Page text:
The more advanced forms of shin splints are more difficult to diagnose. They can be related to a stress fracture or compartment syndrome.
Stress fractures are incomplete breaks in the bone that are usually caused by excessive stress on the bone. The bone micro-fractures develop when there is not ample time for recovery.
The most common stress fractures are located in the tibia. Athletes who engage in high-intensity training are at increased risk. This includes runners who average more than 25 miles per week, participants in track and field, soccer, dance, tennis and basketball.
Females are also at higher risk than males. Females are three times more likely to have shin splints evolve into stress fractures. Smokers and consumers of alcohol (10 drinks per week) are also more at risk.
Stress fractures usually cause severe pain and even nausea in some cases. This condition is diagnosed with X-rays and bone scans. Walking is restricted to a CAM walker, icing, anti-inflammatory medications, massage therapy, laser therapy, different shoe wear and protective shin guards. Pain usually improves when the fracture is immobilized.
Recovery varies but is usually around two to six weeks with proper rest, icing, immobilization, compression, elevation and laser treatment. Return to activity must be gradual.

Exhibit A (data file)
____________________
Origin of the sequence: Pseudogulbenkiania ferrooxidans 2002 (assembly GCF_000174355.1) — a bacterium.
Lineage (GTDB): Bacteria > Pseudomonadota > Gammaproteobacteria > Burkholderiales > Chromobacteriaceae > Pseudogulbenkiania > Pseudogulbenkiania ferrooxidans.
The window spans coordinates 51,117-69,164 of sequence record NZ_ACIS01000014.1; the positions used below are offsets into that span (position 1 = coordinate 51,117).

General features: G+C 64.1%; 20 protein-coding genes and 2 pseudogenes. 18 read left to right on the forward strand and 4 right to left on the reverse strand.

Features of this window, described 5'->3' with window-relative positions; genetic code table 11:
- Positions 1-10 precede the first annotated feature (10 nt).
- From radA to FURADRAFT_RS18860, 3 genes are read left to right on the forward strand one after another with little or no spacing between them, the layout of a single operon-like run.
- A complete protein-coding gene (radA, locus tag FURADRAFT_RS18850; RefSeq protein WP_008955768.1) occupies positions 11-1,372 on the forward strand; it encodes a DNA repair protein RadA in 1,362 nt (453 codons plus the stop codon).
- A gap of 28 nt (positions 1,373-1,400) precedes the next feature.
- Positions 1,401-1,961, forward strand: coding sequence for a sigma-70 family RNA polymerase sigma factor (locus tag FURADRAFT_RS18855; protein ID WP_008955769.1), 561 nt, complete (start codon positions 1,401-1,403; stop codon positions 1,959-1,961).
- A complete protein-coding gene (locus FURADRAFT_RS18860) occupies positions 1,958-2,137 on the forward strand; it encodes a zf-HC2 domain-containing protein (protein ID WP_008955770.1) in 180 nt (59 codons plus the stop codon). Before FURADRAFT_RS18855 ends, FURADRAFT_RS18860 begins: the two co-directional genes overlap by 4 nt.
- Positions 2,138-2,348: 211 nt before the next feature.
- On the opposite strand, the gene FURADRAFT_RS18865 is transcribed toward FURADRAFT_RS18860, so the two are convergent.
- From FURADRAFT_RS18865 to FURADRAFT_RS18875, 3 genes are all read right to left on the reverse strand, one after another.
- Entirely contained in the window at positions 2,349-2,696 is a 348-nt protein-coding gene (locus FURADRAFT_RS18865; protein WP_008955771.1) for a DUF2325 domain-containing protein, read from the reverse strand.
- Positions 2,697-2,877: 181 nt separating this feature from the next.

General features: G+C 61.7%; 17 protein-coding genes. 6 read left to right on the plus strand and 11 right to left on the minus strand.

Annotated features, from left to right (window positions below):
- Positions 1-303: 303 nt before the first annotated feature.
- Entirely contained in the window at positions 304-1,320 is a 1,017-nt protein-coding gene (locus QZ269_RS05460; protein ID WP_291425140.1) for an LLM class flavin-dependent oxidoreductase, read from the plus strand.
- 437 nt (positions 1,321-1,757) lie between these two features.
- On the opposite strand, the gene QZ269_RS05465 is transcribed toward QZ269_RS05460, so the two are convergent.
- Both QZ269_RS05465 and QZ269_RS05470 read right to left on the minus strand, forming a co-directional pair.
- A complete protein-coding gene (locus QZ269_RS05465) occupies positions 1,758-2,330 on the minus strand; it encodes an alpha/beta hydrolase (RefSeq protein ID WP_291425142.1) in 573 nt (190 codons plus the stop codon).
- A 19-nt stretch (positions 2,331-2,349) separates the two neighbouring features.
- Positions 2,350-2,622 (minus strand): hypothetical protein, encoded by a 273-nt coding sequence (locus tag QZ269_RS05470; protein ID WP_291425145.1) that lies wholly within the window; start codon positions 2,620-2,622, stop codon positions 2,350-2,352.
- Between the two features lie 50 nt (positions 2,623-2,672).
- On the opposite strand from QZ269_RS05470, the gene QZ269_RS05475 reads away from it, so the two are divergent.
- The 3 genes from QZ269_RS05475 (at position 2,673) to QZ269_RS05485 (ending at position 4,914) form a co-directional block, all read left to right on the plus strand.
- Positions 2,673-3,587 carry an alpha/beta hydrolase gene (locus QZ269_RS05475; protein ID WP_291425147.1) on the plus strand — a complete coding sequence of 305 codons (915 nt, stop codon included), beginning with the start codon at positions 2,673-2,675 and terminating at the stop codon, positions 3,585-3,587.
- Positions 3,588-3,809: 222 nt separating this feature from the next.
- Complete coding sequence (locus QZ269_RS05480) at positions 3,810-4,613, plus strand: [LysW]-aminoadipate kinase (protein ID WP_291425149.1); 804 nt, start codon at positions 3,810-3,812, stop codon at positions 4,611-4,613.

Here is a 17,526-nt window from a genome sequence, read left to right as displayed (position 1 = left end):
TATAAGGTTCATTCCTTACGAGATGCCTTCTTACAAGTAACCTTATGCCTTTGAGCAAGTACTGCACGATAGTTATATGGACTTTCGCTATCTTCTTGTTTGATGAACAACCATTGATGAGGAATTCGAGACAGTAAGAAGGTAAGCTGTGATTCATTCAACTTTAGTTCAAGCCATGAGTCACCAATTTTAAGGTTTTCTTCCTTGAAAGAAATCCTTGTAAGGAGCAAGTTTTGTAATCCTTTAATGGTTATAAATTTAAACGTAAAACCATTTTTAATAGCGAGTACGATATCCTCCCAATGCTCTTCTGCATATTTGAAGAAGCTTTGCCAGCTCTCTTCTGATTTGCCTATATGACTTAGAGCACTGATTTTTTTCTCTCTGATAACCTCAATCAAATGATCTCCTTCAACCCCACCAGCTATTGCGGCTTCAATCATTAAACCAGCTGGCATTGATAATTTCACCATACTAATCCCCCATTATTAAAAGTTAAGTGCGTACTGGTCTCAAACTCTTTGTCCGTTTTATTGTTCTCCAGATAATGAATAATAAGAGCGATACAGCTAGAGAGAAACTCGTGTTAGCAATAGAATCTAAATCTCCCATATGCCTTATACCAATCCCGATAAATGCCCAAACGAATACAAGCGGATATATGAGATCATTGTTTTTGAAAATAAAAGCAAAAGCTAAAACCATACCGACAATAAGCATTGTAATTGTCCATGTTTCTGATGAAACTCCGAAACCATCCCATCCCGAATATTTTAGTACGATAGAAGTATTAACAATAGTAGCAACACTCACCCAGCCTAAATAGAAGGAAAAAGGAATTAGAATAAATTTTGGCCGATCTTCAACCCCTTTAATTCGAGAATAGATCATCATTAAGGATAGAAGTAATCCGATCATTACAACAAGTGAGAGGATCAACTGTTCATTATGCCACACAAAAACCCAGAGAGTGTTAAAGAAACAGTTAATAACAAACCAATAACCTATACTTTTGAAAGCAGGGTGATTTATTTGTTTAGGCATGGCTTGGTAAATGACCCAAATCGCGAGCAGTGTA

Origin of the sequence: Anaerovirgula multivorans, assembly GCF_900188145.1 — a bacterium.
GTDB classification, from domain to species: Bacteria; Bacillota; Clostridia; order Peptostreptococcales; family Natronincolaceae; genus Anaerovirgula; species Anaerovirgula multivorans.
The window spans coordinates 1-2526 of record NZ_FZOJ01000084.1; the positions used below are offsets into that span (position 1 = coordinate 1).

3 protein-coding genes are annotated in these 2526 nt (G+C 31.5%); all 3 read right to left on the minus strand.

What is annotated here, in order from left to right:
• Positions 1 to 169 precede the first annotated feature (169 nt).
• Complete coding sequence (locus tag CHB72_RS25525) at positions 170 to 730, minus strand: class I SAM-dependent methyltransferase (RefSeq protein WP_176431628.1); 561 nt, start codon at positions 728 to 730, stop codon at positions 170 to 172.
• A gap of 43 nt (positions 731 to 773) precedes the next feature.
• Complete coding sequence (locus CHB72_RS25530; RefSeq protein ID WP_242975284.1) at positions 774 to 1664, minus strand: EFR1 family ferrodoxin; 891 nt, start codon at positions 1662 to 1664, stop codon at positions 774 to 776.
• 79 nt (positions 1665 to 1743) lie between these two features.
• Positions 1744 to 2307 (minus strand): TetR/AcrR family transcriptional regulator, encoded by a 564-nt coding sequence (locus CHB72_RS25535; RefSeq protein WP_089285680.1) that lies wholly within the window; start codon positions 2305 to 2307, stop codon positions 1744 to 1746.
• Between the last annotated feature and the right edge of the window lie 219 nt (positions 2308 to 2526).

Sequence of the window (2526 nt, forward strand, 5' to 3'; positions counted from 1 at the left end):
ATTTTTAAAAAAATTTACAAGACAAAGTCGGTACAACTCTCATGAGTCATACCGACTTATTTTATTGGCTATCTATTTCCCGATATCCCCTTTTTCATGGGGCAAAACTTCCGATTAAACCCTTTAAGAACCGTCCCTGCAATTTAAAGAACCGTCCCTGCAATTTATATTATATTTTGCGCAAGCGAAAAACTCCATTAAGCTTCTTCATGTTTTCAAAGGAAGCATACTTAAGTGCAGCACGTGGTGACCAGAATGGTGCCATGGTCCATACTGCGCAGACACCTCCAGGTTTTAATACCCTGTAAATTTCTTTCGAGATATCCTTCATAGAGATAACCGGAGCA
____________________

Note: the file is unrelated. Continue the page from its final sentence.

Compartment syndrome is the most serious type of shin splints. It is more likely to develop as a result of an injury if you are taking anticoagulants. This condition occurs when pressure increases in a confined space.
There are a few compartments within the lower leg, but the most common one is found in the anterior (front) fascial compartment in the lower leg muscle below the knee. During exercise, the muscle can swell. This condition is common among long distance runners and hill runners. Pain is quite severe with movement and persists when resting.
In fact, it seems to be much greater than the injury itself. Pain tends to increase over time and causes a burning sensation and tightness around the area. If left untreated, it can have a damaging effect on the blood supply to the muscles in the affected compartment resulting in necrosis (death of the muscle). Other complications include permanent nerve damage, scarring resulting from surgery, infection, kidney failure, loss of limb and, in rare cases, death.
It is critical that the condition be diagnosed quickly to relieve the pressure and to help facilitate recovery of the muscle. The prognosis for this condition depends on how quickly it is diagnosed and treated. Time is of the essence.
When my friends ask me why my wife and I run, we usually tell them, ”because it makes us feel like winners, regardless of how fast we go or how much ground we cover.” That’s the truth! Most people get into running to lose weight and to stay healthy. Before long, running becomes a part of your lifestyle. Speed or distance does not matter that much as long as I get the feeling and satisfaction of accomplishment with each run that I do. So each and every run, I feel like a winner. You can too, but you have to be smart about it.
Also, be patient. Results will come in time if you are persistent.